I’d just killed three sleemerins, Children of the Desiderasha with skin like tree bark. Spent three rounds on them, and I was down to eighty-seven. I rested in a tiny chamber, walls oozing yellow as if the Desiderasha’s own wound festered. I dared not sit down lest the wound consume me.
The Desiderasha’s mind haunted me less in the new sections, but they were in ways far more horrible. The eyes of the men knitted into the walls weren’t so vacant, aware of their demise, some with a look of bliss, some with a look of dread and despair.
At first I thought it was a ghost on the air, but the stagnation inside the Desiderasha allowed no breeze.
It was soft and distant, but it was unmistakable. My beloved Enta. The sing-song way she used to call me when she was too afraid to arise from her sleep bundle alone.
I stepped into the outer room toward the corridor, then stopped breathing to listen, but I couldn’t discern its direction.
“Enta.” Barely a rasp, like failing to speak in a dream.
“Enta!” I yelled.
“Enta, where are you?”
“I’m here, Mallo. I’m here.” Her voice carried excitement, but also confusion.
I still had no sense of her direction. I peeked into the corridor and the massive fist of one the blue Children smashed me in the face and sent me flying back into the small room into the wall. The puss splattered and covered me, my pack stuck in the surface, holding me, my rifle pinned. The blue was upon me before I could unclip, smashing me again on the nose and chest, targeting my arm with the knife, which I dropped.
I brought my forty-five up, and he caught my forearm with his fist, jamming the gun into my stomach and gashing the skin through the leather.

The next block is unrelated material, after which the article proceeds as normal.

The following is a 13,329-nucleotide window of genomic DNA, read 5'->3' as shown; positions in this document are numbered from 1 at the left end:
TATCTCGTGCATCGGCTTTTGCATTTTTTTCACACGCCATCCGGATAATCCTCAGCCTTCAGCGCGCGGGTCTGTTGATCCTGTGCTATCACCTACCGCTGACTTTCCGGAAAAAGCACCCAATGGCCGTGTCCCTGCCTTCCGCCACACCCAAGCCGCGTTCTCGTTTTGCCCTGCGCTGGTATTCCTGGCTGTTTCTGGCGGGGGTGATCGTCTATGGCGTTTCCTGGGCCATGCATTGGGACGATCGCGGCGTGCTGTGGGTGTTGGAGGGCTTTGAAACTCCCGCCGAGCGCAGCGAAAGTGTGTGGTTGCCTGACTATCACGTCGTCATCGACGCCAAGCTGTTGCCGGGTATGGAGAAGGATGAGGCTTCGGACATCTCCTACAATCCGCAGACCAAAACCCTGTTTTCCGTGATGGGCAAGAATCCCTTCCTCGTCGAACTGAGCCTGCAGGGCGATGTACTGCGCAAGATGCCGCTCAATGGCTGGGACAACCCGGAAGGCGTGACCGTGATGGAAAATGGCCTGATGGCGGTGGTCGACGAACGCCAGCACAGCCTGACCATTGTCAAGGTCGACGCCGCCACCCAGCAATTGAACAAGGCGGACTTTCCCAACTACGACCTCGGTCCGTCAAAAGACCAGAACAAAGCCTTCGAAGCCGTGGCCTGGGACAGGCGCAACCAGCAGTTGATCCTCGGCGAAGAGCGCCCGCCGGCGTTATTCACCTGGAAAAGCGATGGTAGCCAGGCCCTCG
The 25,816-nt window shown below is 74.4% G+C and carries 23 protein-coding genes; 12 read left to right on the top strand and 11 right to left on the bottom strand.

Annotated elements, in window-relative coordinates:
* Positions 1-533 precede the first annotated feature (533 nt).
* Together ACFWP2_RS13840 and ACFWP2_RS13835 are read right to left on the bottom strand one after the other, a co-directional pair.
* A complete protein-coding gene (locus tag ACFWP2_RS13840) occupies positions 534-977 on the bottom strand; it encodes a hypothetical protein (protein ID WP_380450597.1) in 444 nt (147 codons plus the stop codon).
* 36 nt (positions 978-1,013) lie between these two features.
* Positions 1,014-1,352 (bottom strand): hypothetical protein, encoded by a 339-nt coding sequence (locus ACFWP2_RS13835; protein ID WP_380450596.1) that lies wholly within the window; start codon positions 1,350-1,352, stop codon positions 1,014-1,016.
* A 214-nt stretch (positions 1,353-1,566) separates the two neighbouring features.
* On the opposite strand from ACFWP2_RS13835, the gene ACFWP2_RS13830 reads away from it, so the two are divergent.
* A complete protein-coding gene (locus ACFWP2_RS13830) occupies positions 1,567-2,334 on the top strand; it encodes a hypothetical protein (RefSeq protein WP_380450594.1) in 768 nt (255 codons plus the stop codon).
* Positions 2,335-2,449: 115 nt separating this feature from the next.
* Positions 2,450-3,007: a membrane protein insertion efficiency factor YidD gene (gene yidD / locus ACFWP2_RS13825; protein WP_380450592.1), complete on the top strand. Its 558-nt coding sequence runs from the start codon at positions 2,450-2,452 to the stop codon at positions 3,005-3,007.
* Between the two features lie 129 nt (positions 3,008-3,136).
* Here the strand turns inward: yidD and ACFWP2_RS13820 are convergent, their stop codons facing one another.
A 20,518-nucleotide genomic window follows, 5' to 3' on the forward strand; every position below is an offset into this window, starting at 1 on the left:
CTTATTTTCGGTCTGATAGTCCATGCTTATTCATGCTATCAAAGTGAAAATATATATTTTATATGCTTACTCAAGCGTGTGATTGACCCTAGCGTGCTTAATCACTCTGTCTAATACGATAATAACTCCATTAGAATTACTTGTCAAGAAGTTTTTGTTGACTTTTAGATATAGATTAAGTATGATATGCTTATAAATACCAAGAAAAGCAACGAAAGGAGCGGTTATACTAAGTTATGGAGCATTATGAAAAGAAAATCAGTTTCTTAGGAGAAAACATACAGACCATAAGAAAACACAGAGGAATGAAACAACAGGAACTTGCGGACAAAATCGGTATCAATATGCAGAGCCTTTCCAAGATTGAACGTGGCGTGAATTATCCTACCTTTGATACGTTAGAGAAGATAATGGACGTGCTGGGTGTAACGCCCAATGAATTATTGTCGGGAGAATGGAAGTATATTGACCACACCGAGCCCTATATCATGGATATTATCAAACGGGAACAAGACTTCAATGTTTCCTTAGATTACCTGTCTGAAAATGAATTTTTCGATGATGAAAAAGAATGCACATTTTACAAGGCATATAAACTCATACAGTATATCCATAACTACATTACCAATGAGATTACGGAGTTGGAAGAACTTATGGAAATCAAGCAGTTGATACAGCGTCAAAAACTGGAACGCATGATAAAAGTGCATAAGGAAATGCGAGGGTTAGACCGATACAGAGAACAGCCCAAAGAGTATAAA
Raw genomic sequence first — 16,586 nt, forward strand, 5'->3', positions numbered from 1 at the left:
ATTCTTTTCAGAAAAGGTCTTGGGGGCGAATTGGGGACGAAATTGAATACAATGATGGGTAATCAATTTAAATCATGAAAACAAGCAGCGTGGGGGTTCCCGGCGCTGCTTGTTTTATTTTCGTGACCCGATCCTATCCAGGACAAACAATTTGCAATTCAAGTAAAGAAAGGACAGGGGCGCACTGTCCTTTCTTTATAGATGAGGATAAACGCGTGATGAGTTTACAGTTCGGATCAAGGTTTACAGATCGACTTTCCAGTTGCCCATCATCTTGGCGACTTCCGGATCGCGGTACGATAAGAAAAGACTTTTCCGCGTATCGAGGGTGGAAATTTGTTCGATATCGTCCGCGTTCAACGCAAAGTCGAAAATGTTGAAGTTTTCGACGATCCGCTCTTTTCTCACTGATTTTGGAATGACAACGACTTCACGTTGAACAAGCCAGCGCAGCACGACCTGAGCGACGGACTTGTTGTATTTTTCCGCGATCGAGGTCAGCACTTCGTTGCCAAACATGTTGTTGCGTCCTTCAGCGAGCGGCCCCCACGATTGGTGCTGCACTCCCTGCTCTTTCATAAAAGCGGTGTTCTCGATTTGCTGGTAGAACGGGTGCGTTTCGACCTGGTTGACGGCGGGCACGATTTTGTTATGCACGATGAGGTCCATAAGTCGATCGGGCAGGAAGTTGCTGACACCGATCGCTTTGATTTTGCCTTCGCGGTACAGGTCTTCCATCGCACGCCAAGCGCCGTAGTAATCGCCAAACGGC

He came in for the bite—they always do—and I pulled my small pistol and jammed it between his teeth, shattering them, then fired six times. He bit down on the pistol and staggered pulling it away from me. I unclipped my pack, then bent to pick up my knife. He smashed me on the back, slamming my face into the muck. He fell on top of me and held me. Slime filled my nostrils, and I couldn’t breathe.
I flailed back with the knife, striking something, little time left before strength would ebb and I would be finished. I grabbed his wrist behind me, but couldn’t budge it. I lurched and jabbed with my elbows, but didn’t connect.
This close to my Enta, I couldn’t fail her. I put my hands to the ground and pushed, focusing all the strength within me to my arms I raised my shoulders and then my face out of the filth, then gave a final shove and a spin, twisting my body sideways. His massive hands slid to the ground, and I swung the knife back slicing through his jugular, his yellow blood spraying down upon me. He gurgled and grasped at his neck. I shoved him off me and finished him.
I could barely hear above my own panting, but Enta’s faint calls still came, more insistent now.
“Mallo, Mallo, Mallo, Mallo, Mallo.”
“Keep calling, my love! I’m coming to you. Keep calling!”
The bag was stuck too firmly to waste time with it. I cut it open, filled my belt pouch with the rest of my forty-five rounds, collected some light kits, and grabbed my water skin. I pulled my rifle out of the wall, picked up my forty-five, and sheathed my knife.